I like cars. As a child I grew up watching TopGear and dreaming of owning a a supercar; as an adult I still have that dream. If money was no object of course I'd love an Aston Martin One-77, or the biggest, fattest Range Rover in the world. But what's all this got to do with cycling?
Lanterne Rouge; the competitor in last position in the Tour De France. Also the fitting title for my trip this summer. A trip not about going fast, but going far and enjoying new roads and views every day. It's a trip where going slow is probably going to be much more fun than going fast.
January 1st rolls around and the Strava statistics tick back down to zero. It's an odd time of year where you look back on the last twelve months with a mixture of happiness and sadness.
I've completed the Festive 500 for the last couple of years but firmly believe Christmas is about spending time with friends and family. It's okay to ride for a little while on Christmas Day but you've got to keep it short and sweet and spend the majority of the time being festive.
Unlike previous years, completing the Festive 500 was harder this year owing to some poor planning on my part but also the wide range of horrible winter weather we encountered here in Yorkshire.
New Years Eve 2016. I'm sat, or more accurately wedged into the sofa. Christmas has past and I've completed the Festive 500 and my mileage goal for that year. I hadn't set any goals for 2017 and was looking for something different to target other than riding as far as possible. Almost simultaneously an article from Red Bull pops up on my Facebook timeline and someone sends me a link. Titled "Seven incredible stats on Strava" it starts with a piece about someone that rode a million feet of elevation in a year. Immediately I knew I had my goal.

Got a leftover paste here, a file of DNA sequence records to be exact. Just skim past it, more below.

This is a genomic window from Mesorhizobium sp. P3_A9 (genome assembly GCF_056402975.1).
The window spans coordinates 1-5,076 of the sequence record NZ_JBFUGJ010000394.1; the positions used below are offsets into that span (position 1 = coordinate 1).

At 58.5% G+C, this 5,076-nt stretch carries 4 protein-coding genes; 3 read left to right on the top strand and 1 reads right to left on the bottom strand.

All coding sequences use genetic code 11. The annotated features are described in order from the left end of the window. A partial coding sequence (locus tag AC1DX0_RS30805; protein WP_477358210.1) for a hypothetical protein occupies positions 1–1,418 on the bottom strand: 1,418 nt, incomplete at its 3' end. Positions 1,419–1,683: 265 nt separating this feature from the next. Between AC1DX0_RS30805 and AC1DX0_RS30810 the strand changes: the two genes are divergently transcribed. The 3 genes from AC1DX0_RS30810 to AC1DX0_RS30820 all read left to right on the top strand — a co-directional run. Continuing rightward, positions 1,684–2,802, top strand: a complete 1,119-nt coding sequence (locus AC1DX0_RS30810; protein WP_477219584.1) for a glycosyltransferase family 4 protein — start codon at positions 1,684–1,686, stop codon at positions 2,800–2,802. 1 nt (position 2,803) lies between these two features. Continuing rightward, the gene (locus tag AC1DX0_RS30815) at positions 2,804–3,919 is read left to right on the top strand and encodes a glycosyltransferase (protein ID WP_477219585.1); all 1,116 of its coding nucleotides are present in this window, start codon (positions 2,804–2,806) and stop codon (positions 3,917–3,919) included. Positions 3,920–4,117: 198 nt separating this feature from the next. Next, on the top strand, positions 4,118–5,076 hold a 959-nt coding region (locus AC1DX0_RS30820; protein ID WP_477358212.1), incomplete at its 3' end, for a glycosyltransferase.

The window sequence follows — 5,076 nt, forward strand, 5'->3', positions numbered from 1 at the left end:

It's that time of year where a single snowflake in London causes chaos whilst up in the cold, dark north people still think it's not quite cold enough to put the central heating on yet. Up and down the country we've seen plenty of ice and a reasonable amount of snow in most places. This sort of weather can be a cyclists worst nightmare, but it doesn't have to be...
Now, if you're all expecting to me slope off and chat about how we should stick to the indoors and get racing around the fantasy island that is Watopia, then you've probably come to the wrong place.
Getting into the Festive period can be an interesting time as a cyclist and it got me thinking of some of the things cyclists think over the festive season. Pig in blanket anyone?
When you're get back from a club ride, or a sportive, and sometimes even a race, one of the first bits of grumbling that normally appear on any forum or Facebook page relate to the standard of group riding on that particular occasion. The ride or race might have been great but if someone didn't feel safe in the group they will probably mention it when they get home and so ensues the lengthy discussion on how to improve the standard of riding in the peleton of riders out each week.
The off-season; a mysterious time of year to a lot of amateur cyclists and a time of much needed rest for the pros, but which kind of off-season do you have?